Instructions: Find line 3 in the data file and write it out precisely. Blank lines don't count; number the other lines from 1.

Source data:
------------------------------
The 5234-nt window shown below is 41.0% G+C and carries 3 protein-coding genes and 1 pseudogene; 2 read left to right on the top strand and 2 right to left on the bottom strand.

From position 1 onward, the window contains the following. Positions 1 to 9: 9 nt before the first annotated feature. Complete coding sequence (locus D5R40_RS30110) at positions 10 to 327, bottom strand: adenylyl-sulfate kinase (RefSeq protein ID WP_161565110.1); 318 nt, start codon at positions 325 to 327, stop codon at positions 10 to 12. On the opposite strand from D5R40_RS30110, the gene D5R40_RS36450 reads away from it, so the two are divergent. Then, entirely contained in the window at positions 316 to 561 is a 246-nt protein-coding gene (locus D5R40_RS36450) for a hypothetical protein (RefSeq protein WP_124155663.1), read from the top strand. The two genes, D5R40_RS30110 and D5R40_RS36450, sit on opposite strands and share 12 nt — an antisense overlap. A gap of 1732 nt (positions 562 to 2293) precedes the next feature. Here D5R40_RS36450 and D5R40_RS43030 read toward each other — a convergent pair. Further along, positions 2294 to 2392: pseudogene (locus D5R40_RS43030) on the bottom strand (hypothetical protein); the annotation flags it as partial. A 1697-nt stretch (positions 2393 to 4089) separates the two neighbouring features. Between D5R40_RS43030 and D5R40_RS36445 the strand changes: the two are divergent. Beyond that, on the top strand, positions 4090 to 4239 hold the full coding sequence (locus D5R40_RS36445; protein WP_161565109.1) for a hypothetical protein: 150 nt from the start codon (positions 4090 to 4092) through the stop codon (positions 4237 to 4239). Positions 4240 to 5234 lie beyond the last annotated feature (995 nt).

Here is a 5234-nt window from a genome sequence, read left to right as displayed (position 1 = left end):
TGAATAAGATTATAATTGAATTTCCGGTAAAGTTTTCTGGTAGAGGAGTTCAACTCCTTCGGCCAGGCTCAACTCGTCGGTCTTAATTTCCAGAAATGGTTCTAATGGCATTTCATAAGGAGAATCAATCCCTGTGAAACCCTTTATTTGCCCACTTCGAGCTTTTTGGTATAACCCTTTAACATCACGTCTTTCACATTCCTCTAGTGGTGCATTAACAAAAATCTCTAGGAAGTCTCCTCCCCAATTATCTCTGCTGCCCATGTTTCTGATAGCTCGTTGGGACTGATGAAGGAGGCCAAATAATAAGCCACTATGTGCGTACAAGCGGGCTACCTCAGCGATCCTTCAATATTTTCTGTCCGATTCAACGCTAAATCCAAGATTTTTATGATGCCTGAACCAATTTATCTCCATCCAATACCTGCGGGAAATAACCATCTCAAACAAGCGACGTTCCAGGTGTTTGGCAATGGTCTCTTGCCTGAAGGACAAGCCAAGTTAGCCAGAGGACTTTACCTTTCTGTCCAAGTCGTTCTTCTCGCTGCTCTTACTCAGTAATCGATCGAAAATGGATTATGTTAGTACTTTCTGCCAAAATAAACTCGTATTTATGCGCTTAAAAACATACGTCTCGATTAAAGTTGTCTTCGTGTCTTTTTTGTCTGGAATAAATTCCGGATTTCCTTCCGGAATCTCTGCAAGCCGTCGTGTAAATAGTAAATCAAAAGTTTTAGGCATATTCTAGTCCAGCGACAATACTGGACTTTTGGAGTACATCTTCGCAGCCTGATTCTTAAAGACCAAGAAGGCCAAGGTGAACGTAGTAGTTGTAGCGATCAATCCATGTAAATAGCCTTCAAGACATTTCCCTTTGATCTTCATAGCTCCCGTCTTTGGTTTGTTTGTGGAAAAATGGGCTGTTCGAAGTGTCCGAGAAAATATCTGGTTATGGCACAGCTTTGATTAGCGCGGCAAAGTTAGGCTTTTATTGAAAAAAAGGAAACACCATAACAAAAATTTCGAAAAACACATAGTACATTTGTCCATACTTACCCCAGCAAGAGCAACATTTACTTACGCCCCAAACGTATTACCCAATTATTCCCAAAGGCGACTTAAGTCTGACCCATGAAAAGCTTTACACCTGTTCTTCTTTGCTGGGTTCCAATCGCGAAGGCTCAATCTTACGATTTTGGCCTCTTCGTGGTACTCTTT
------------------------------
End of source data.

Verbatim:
Here is a 5234-nt window from a genome sequence, read left to right as displayed (position 1 = left end):